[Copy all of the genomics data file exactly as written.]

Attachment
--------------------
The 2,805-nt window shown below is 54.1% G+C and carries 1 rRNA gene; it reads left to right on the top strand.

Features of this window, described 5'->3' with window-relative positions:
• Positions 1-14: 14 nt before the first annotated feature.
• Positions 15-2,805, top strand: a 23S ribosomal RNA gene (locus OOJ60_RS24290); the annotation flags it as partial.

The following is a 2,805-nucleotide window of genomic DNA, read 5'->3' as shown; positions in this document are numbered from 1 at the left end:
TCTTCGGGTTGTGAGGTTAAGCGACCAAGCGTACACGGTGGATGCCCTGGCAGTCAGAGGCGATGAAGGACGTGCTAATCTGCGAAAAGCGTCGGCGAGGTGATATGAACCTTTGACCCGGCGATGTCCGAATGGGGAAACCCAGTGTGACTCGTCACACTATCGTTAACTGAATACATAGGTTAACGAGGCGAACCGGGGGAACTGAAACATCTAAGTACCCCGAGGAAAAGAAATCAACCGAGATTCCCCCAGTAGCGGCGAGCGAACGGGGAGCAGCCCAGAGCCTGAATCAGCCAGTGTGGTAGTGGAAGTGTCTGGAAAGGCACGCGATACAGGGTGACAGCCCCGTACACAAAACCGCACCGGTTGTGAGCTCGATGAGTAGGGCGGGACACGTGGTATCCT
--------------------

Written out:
The 2,805-nt window shown below is 54.1% G+C and carries 1 rRNA gene; it reads left to right on the top strand.

Features of this window, described 5'->3' with window-relative positions:
• Positions 1-14: 14 nt before the first annotated feature.
• Positions 15-2,805, top strand: a 23S ribosomal RNA gene (locus OOJ60_RS24290); the annotation flags it as partial.

The following is a 2,805-nucleotide window of genomic DNA, read 5'->3' as shown; positions in this document are numbered from 1 at the left end:
TCTTCGGGTTGTGAGGTTAAGCGACCAAGCGTACACGGTGGATGCCCTGGCAGTCAGAGGCGATGAAGGACGTGCTAATCTGCGAAAAGCGTCGGCGAGGTGATATGAACCTTTGACCCGGCGATGTCCGAATGGGGAAACCCAGTGTGACTCGTCACACTATCGTTAACTGAATACATAGGTTAACGAGGCGAACCGGGGGAACTGAAACATCTAAGTACCCCGAGGAAAAGAAATCAACCGAGATTCCCCCAGTAGCGGCGAGCGAACGGGGAGCAGCCCAGAGCCTGAATCAGCCAGTGTGGTAGTGGAAGTGTCTGGAAAGGCACGCGATACAGGGTGACAGCCCCGTACACAAAACCGCACCGGTTGTGAGCTCGATGAGTAGGGCGGGACACGTGGTATCCT